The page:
Chris Crocker, Viral Star Behind “Leave Britney Alone” Video, Has Responded To ‘Framing Britney’

"When I said [leave Britney alone] I had to fear for my life ... Physical attacks were made towards me at gay bars and out in the streets."

chris crocker britney spears photo

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In September 2007, one of the lone voices defending Britney Spears during a period of obvious personal turmoil was a young vlogger named Chris Crocker.

Real name Christopher Darren Cunningham, Crocker filmed a now well-known monologue, spoken tearily to camera, in which he urged those who were mocking Spears to leave her alone. It was a heartfelt plea to provide a privacy that the tabloids were so resolutely denying the popstar, and one of the few public damnations of a media landscape that was mining obvious trauma for clicks.

But the culture wasn’t ready for it. Crocker became himself mocked, labelled with as many euphemisms for “hysterical” as possible. Seth Green, the comedian and Robot Chicken creator, filmed his own parody of Crocker’s video, one filled with gay panic-style jokes — Green applies eyeliner throughout the video, and insults Crocker’s collection of Spears merchandise.

Now, following the release of Framing Britney Spears, a new documentary that outlines the hardship that the singer has faced, the culture has broadly shifted towards treating Crocker more positively. History has vindicated him; more are realising that Spears’ trauma should not have been covered with such hysteria by then nascent blogs like the one run by Perez Hilton.

As a result, Crocker has issued a statement in which he notes that his defence of Britney Spears was not itself the issue. “Maybe people reaching out to tell me, ‘Chris, you were right’ would feel good, if I knew that people could unpack that the reason no one took me serious was because I was a gender-bending teenager and the reaction to me was transphobic,” Crocker has written in a notes app statement posted to his Twitter.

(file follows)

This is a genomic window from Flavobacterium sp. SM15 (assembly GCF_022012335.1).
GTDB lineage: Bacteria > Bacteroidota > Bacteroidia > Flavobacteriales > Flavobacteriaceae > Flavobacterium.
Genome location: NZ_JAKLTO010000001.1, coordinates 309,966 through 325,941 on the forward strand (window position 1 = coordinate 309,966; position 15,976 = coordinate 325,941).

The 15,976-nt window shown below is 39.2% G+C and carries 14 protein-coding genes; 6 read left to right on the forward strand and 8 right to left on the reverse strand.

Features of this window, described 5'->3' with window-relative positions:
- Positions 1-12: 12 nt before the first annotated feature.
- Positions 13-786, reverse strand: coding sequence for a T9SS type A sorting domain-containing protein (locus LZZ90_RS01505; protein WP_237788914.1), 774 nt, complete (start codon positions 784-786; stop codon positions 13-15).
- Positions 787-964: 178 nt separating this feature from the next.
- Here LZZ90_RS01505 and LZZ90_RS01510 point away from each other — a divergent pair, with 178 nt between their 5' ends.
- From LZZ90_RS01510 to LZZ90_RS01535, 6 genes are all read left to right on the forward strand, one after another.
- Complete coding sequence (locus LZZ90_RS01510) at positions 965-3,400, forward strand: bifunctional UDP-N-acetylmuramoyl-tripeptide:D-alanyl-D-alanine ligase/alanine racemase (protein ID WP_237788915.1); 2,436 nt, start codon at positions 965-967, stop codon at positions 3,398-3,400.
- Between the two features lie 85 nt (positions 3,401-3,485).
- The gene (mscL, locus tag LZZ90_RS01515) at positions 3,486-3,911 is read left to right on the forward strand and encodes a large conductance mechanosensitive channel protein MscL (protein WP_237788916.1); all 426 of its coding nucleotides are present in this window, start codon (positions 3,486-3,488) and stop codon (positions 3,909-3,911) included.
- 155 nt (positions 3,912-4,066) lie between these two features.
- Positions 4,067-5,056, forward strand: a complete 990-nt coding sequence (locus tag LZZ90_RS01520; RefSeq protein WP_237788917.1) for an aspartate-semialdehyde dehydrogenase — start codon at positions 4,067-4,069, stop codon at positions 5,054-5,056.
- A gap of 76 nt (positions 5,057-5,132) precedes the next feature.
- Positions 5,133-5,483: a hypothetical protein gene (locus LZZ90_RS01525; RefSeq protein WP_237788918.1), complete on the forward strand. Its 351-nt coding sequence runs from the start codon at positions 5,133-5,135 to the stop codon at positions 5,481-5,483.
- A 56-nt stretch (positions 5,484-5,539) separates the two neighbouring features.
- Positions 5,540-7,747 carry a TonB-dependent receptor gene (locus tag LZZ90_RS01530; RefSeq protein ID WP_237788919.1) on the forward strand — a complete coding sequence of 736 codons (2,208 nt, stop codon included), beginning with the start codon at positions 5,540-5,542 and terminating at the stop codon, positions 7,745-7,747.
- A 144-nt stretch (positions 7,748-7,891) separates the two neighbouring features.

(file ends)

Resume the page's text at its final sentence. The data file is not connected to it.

“When I said [leave Britney alone] I had to fear for my life … Physical attacks were made towards me at gay bars and out in the streets.”

As Crocker correctly points out in the statement, he was not the lone voice defending Spears — the South Park episode ‘Britney’s New Look’ was also a damning look at the tabloid sphere, and documentarian Michael Moore also urged the public for privacy.

Why don’t we just leave her alone and let her just go on with her life?” Moore said at the time.

Yet neither Moore nor the creators of South Park, Trey Parker and Matt Stone, received pushback to the degree of Crocker. As heteronormative defenders, they were mostly ignored or — in the case of Parker and Stone — actively praised.

“This was during a pre-Drag Race time,” Crocker writes. “It was a time of only embracing HETERONORMATIVE people in media.”

Crocker is right. Moving forward, we as a culture should not only reckon with our treatment of public trauma. We should also reckon with the terrible, still persistent blindspots in our media.